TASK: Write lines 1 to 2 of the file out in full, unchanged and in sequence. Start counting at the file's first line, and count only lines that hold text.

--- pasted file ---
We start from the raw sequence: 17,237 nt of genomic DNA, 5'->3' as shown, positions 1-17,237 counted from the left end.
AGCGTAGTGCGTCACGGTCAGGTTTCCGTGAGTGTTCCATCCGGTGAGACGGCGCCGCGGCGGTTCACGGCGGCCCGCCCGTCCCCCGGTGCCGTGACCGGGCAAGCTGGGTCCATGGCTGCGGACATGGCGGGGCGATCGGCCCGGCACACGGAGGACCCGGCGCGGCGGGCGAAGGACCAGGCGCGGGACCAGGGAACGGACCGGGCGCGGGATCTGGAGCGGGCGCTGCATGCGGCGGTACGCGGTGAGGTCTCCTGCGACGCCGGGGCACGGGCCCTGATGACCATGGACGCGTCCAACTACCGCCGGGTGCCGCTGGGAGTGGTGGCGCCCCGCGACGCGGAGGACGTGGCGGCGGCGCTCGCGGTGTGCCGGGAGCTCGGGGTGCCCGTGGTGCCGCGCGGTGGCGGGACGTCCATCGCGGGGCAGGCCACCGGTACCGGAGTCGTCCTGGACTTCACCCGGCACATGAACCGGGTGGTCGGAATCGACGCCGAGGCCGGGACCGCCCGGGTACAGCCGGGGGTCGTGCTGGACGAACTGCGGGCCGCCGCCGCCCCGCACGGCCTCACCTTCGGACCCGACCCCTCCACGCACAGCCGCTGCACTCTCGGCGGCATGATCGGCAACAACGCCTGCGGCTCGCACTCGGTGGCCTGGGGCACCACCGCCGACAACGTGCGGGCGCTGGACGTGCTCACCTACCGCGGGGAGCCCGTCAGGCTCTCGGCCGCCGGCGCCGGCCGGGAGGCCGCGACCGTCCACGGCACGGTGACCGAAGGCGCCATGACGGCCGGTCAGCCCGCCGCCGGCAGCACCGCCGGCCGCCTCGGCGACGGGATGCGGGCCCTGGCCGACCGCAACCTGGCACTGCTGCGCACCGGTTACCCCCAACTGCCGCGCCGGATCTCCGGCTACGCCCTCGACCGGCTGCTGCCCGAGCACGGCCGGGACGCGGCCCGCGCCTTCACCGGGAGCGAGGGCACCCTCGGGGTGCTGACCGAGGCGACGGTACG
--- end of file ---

We start from the raw sequence: 17,237 nt of genomic DNA, 5'->3' as shown, positions 1-17,237 counted from the left end.
AGCGTAGTGCGTCACGGTCAGGTTTCCGTGAGTGTTCCATCCGGTGAGACGGCGCCGCGGCGGTTCACGGCGGCCCGCCCGTCCCCCGGTGCCGTGACCGGGCAAGCTGGGTCCATGGCTGCGGACATGGCGGGGCGATCGGCCCGGCACACGGAGGACCCGGCGCGGCGGGCGAAGGACCAGGCGCGGGACCAGGGAACGGACCGGGCGCGGGATCTGGAGCGGGCGCTGCATGCGGCGGTACGCGGTGAGGTCTCCTGCGACGCCGGGGCACGGGCCCTGATGACCATGGACGCGTCCAACTACCGCCGGGTGCCGCTGGGAGTGGTGGCGCCCCGCGACGCGGAGGACGTGGCGGCGGCGCTCGCGGTGTGCCGGGAGCTCGGGGTGCCCGTGGTGCCGCGCGGTGGCGGGACGTCCATCGCGGGGCAGGCCACCGGTACCGGAGTCGTCCTGGACTTCACCCGGCACATGAACCGGGTGGTCGGAATCGACGCCGAGGCCGGGACCGCCCGGGTACAGCCGGGGGTCGTGCTGGACGAACTGCGGGCCGCCGCCGCCCCGCACGGCCTCACCTTCGGACCCGACCCCTCCACGCACAGCCGCTGCACTCTCGGCGGCATGATCGGCAACAACGCCTGCGGCTCGCACTCGGTGGCCTGGGGCACCACCGCCGACAACGTGCGGGCGCTGGACGTGCTCACCTACCGCGGGGAGCCCGTCAGGCTCTCGGCCGCCGGCGCCGGCCGGGAGGCCGCGACCGTCCACGGCACGGTGACCGAAGGCGCCATGACGGCCGGTCAGCCCGCCGCCGGCAGCACCGCCGGCCGCCTCGGCGACGGGATGCGGGCCCTGGCCGACCGCAACCTGGCACTGCTGCGCACCGGTTACCCCCAACTGCCGCGCCGGATCTCCGGCTACGCCCTCGACCGGCTGCTGCCCGAGCACGGCCGGGACGCGGCCCGCGCCTTCACCGGGAGCGAGGGCACCCTCGGGGTGCTGACCGAGGCGACGGTACG